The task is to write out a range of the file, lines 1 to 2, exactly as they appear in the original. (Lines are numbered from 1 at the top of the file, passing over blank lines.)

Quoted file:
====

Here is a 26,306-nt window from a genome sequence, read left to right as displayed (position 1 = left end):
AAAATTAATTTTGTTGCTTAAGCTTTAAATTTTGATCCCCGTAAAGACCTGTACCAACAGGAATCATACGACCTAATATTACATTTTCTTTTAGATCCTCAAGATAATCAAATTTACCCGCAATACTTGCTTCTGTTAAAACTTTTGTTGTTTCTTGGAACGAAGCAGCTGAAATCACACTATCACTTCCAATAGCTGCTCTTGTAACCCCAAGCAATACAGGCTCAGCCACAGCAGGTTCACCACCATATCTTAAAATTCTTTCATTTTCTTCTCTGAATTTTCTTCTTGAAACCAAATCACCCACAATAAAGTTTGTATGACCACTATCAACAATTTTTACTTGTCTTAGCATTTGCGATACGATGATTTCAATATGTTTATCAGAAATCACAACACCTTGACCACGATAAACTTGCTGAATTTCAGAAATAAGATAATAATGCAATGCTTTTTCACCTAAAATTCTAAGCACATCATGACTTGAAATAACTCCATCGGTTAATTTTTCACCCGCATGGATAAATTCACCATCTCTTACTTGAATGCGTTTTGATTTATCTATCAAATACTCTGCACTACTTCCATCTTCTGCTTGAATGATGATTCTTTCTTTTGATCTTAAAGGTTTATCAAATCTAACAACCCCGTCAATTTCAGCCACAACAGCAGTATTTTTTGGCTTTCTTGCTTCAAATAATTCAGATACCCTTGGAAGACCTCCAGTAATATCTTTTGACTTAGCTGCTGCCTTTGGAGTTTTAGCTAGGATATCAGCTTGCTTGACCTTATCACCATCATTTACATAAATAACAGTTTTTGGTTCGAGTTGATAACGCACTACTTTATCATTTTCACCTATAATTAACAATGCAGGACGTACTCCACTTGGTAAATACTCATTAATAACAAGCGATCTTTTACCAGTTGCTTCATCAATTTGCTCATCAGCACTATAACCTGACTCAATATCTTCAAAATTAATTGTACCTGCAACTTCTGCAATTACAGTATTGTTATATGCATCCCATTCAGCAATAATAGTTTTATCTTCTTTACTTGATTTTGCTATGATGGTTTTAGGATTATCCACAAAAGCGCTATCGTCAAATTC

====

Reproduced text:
Here is a 26,306-nt window from a genome sequence, read left to right as displayed (position 1 = left end):
AAAATTAATTTTGTTGCTTAAGCTTTAAATTTTGATCCCCGTAAAGACCTGTACCAACAGGAATCATACGACCTAATATTACATTTTCTTTTAGATCCTCAAGATAATCAAATTTACCCGCAATACTTGCTTCTGTTAAAACTTTTGTTGTTTCTTGGAACGAAGCAGCTGAAATCACACTATCACTTCCAATAGCTGCTCTTGTAACCCCAAGCAATACAGGCTCAGCCACAGCAGGTTCACCACCATATCTTAAAATTCTTTCATTTTCTTCTCTGAATTTTCTTCTTGAAACCAAATCACCCACAATAAAGTTTGTATGACCACTATCAACAATTTTTACTTGTCTTAGCATTTGCGATACGATGATTTCAATATGTTTATCAGAAATCACAACACCTTGACCACGATAAACTTGCTGAATTTCAGAAATAAGATAATAATGCAATGCTTTTTCACCTAAAATTCTAAGCACATCATGACTTGAAATAACTCCATCGGTTAATTTTTCACCCGCATGGATAAATTCACCATCTCTTACTTGAATGCGTTTTGATTTATCTATCAAATACTCTGCACTACTTCCATCTTCTGCTTGAATGATGATTCTTTCTTTTGATCTTAAAGGTTTATCAAATCTAACAACCCCGTCAATTTCAGCCACAACAGCAGTATTTTTTGGCTTTCTTGCTTCAAATAATTCAGATACCCTTGGAAGACCTCCAGTAATATCTTTTGACTTAGCTGCTGCCTTTGGAGTTTTAGCTAGGATATCAGCTTGCTTGACCTTATCACCATCATTTACATAAATAACAGTTTTTGGTTCGAGTTGATAACGCACTACTTTATCATTTTCACCTATAATTAACAATGCAGGACGTACTCCACTTGGTAAATACTCATTAATAACAAGCGATCTTTTACCAGTTGCTTCATCAATTTGCTCATCAGCACTATAACCTGACTCAATATCTTCAAAATTAATTGTACCTGCAACTTCTGCAATTACAGTATTGTTATATGCATCCCATTCAGCAATAATAGTTTTATCTTCTTTACTTGATTTTGCTATGATGGTTTTAGGATTATCCACAAAAGCGCTATCGTCAAATTC